By Christina Lee Knauss
South Carolina has a serious problem when it comes to keeping teachers in the classroom.
In recent years, alarming numbers of public school teachers have left their jobs, causing shortages of instructors in many disciplines and forcing school officials to frequently look elsewhere, even overseas, to fill positions.
The educator exodus has particularly hit the state’s rural districts hard.
How many teachers leave their classrooms behind each year in the Palmetto State? Try thousands.
While retirees account for many departures, teachers cite other reasons for not coming back, ranging from low pay to on-the-job stress and discipline issues.
A report by the Center for Educator Recruitment, Retention and Recruitment showed more than 6,600 teachers left the state’s public schools at the end of the 2018-19 school year.
This was a slight improvement from the 2017-18 numbers, when more than 7,000 left the classroom behind because of a larger-than-normal number of retirements.
But those numbers are still far too high, according to school district officials, state officials and educators themselves.
In an effort to boost the state’s teacher rosters, the University of South Carolina’s College of Education has developed Transition to Teaching, a new one-year residency graduate program for professionals who have an undergraduate degree in an area other than teaching and are interested in bringing their skills into the classroom.
The program will focus on recruiting new teachers for the state’s chronically underserved rural school districts.
Transition to Teaching is funded by a $5 million Teacher Quality Partnership Grant from the U.S. Department of Education and will start enrollment this spring. In its first year, the initiative will be rolled out in the Colleton County School District and the Orangeburg County School District.
“As the flagship university of the state of South Carolina, my colleagues and I in the College of Education are always looking for ways to serve the students in the state,” said George Roy, an education professor who is leading the new initiative along with colleagues Melissa Baker, Rachelle Curcio and Stephen Thompson. “We partnered with both rural district partners because they were identified with facing the challenge of not only recruiting teachers but also retaining them.”
Participants in Transition to Teaching will receive onsite instruction and be placed in classrooms in one of the two partner districts, where they will work and learn alongside veteran teachers and faculty from the College of Education.
Once they complete the residency, fellows will have earned a master’s degree in education.
“The faculty will be able to provide guidance, mentorship and support in actual school settings and, as a result, help candidates with challenges unique to our rural communities,” Roy said. “Participants in this program will be prepared to lead their own classrooms when they graduate.”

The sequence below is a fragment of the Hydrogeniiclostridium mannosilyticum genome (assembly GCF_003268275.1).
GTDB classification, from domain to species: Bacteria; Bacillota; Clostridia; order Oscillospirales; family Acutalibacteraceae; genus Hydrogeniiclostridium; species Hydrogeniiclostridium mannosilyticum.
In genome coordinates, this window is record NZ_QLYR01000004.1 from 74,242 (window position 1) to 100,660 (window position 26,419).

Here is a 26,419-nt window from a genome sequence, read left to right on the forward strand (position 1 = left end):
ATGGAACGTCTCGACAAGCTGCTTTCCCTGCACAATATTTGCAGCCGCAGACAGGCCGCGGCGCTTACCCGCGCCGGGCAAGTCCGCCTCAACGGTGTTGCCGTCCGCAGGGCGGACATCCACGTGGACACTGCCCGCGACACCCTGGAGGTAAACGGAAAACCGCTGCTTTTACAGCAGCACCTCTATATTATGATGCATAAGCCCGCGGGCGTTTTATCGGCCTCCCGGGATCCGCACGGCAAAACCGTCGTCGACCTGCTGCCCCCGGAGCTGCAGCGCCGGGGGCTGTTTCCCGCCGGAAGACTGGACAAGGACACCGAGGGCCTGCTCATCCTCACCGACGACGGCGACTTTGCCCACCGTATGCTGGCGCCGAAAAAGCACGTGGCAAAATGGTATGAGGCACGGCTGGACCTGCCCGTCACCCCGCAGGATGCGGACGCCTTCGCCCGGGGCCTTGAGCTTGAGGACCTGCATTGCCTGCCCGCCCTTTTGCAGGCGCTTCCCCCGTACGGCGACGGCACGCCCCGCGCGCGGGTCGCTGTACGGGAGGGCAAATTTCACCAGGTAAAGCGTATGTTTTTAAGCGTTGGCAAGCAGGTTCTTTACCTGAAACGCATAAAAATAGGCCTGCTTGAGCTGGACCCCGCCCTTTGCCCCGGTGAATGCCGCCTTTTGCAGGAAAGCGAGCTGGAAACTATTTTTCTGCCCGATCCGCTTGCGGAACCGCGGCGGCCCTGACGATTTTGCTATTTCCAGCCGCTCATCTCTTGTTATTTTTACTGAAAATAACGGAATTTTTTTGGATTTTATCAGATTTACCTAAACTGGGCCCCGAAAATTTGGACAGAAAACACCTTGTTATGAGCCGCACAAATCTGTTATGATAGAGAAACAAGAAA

Support goes beyond the year-long residency. Participants will also receive an additional three years of support and professional development through the College of Education’s Carolina Teachers Induction Program, known as CarolinaTIP. Fellows in the program will also receive a $15,000 annual stipend to help with housing, transportation and other expenses.
In exchange, the partner districts will be assured of having new teachers in place, as fellows are required to teach in their partner district for at least three years after they complete their master’s degree.
Officials in the partner-districts are excited to see what Transitions in Teaching can do to improve the number of teachers available to serve their students.
Orangeburg County School District includes 33 public schools serving about 14,535 students. The rural district has to fill between 60 and 70 new teacher positions each year, according to Jesse Washington III, the district’s chief of staff.
Orangeburg is one of many South Carolina districts that has had to look beyond U.S. borders to fill teaching slots. Currently it employs 90 teachers from foreign countries who make up about 7% of the teacher base, Washington said.
Colleton County’s district, located in the southwestern part of the state along I-95, serves 6,000 students spread across seven elementary schools, one middle and one high school, and a career technology center.
“Colleton County has been dealing with shortages for several years, and part of the reason is that we are a rural area,” said Cliff Warren, assistant superintendent of human resources and operations. “It can be difficult to get teachers to come here in the first place because of pay differences between rural and urban areas. We often don’t have as many job candidates in the first place, and losing teachers makes it worse.”
Currently, six classes in the district this year do not have a permanent certified teacher available and instead are being served by long-term substitutes.
The majority of those are in the district’s lone middle school, which serves 1,300 students. Warren said middle school can be one of the hardest levels when it comes to teacher retention because the age group can be challenging to teach in the first place.
He has high hopes for Transition to Teaching and what it will do not only for Colleton County’s students but for the adults who enroll in the USC program.
“We want to do anything that we can to get nontraditional teachers into the classrooms to help with our shortage,” Warren said. “That’s one benefit of this program, and the other is increasing the education levels of people in our communities. This is a win-win for the community as a whole.”
This article first appeared in the March 16 print edition of the Columbia Regional Business Report.